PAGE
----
Friday, January 29, 2010

School em or hate em?

While all of you are probably rushing out to see the lastest flick this weekend, I'll be making a house for a groundhog. Yes, you read that right. My first grader has to use a shoebox and decorate it as a room in a groundhog house. He is over the moon excited. Me, not so much.
(Attn: PETA, the house is for a cardboard groundhog not a real one so please don't freak out on me)
It's not that I don't adore doing crafty things with him because I totally do. It's the fact that the houses are going to be judged for first, second, and third place. While this probably wouldn't be a problem for a normal person...I'm kind of psychotic when it comes to competition. Especially when it involves my kids. It's not that I really care if they win, it's that I don't want them to feel bad if they don't. And yes, I know, losing builds character, blah...blah..blah. But I'm good with them not getting any extra character until they are about ten.
The hardest part of all is the fine line between helping them with the project and "doing" the project. You always have the parent who constructs a project with motorized parts and looks like it took an engineering degree, which is beyond annoying when I've spent a day trying to figure out how to make a couple of cotton balls look like a couch.

My son hasn't decided if he wants a game room, a workout room, or a library (you can guess which one I'm pulling for), but whatever he decides we'll do our best and have fun!

Did you have a project in school that your parents "helped" you with a little too much?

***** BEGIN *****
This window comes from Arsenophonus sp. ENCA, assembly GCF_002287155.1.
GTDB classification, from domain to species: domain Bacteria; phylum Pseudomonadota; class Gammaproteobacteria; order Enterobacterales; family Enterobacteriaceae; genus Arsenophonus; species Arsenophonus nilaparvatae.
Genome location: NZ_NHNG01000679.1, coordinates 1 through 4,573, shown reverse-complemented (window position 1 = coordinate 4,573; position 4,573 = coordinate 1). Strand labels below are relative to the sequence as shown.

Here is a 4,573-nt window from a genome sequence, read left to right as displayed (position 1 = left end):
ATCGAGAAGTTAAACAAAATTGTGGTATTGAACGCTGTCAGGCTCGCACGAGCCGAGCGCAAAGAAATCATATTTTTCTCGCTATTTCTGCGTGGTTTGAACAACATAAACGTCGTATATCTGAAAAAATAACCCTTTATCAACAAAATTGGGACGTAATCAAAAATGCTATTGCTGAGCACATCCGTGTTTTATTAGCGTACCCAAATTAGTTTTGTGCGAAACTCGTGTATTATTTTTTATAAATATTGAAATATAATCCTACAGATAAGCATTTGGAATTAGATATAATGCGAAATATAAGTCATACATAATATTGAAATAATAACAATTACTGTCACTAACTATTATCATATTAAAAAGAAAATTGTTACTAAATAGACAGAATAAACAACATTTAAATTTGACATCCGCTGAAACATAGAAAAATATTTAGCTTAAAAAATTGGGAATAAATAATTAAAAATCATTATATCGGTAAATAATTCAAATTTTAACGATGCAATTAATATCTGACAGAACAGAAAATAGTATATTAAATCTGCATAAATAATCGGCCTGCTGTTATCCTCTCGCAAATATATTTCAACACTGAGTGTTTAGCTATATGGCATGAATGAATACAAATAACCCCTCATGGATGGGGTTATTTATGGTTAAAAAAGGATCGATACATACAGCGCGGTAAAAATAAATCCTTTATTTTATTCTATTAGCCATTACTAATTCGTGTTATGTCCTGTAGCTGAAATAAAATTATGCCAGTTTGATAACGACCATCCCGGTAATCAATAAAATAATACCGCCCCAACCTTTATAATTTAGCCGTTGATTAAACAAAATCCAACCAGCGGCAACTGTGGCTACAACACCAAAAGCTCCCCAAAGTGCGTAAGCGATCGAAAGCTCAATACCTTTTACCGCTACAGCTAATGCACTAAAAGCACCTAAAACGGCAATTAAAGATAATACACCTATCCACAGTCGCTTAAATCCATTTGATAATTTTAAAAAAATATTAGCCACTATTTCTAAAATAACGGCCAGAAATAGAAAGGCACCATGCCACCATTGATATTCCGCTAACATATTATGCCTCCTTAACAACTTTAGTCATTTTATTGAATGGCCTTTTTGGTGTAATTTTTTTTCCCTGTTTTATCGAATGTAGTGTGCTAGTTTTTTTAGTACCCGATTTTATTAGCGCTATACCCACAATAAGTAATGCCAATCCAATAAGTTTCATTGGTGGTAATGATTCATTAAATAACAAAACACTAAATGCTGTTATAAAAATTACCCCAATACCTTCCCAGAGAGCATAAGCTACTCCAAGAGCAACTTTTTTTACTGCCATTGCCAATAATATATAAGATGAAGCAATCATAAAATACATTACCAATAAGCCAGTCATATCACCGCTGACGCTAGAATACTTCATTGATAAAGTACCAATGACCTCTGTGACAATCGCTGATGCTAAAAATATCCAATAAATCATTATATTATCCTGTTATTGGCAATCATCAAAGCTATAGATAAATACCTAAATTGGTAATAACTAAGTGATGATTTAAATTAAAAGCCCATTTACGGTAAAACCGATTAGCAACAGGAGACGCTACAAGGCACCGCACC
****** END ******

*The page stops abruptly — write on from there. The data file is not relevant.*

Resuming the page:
Wendy Toliver said...

My mom is a teacher so I never got any more help than absolutely necessary. I was a pretty artistic kid, though, so my projects typically held their own against those put together with the help of or (or entirely by)parents. P.S. I vote for the exercise room. LOL

TinaFerraro said...

I did almost all of of my own projects, but got assigned to make a weather vane for the classroom in 5th or 6th grade--with wood and bolts, like something a high school woodworking class would make as a final project. I tried to tell the teacher it was way out of my skill level, but she wouldn't listen. Bless my father for stepping up and making it for me, but of course, I couldn't tell the teacher that, and in turn, she accepted it with a nod and an I-told-you-so. Something's real wrong with this story, huh? ;)

Cara King said...

My parents didn't "help" me at all, which wasn't bad, because when I went to school it hadn't yet been decided by the powers that be that "homework" and "projects" were really for the parents to do.

Some of the other kids in my school got helped...and i kind of hated them. I didn't meet my Camp Fire candy sales goal, but the girls whose dads sold the candy at work did. I got only a "satisfactory" on the cardboard Egyptian musical instrument I made (probably because it wouldn't really play), but all the kids with wood instruments got "excellents." (Though they of course didn't actually make them! No one lets their eleven-year-old use a power saw...)

And now on Facebook I'm being surrounded by parents selling Girl Scout cookies for their kids and skipping out on evening entertainments because their kid has a big project due the next day... I admit I really don't understand this world.

(And how can poor kids ever compete???)


Me said...

My parents always helped if I asked, but never *did* my work for me. The one exception, I think, was an awful 7th grade science project. Btw, even though I was a science geek, I *hated* science fair projects. Blech.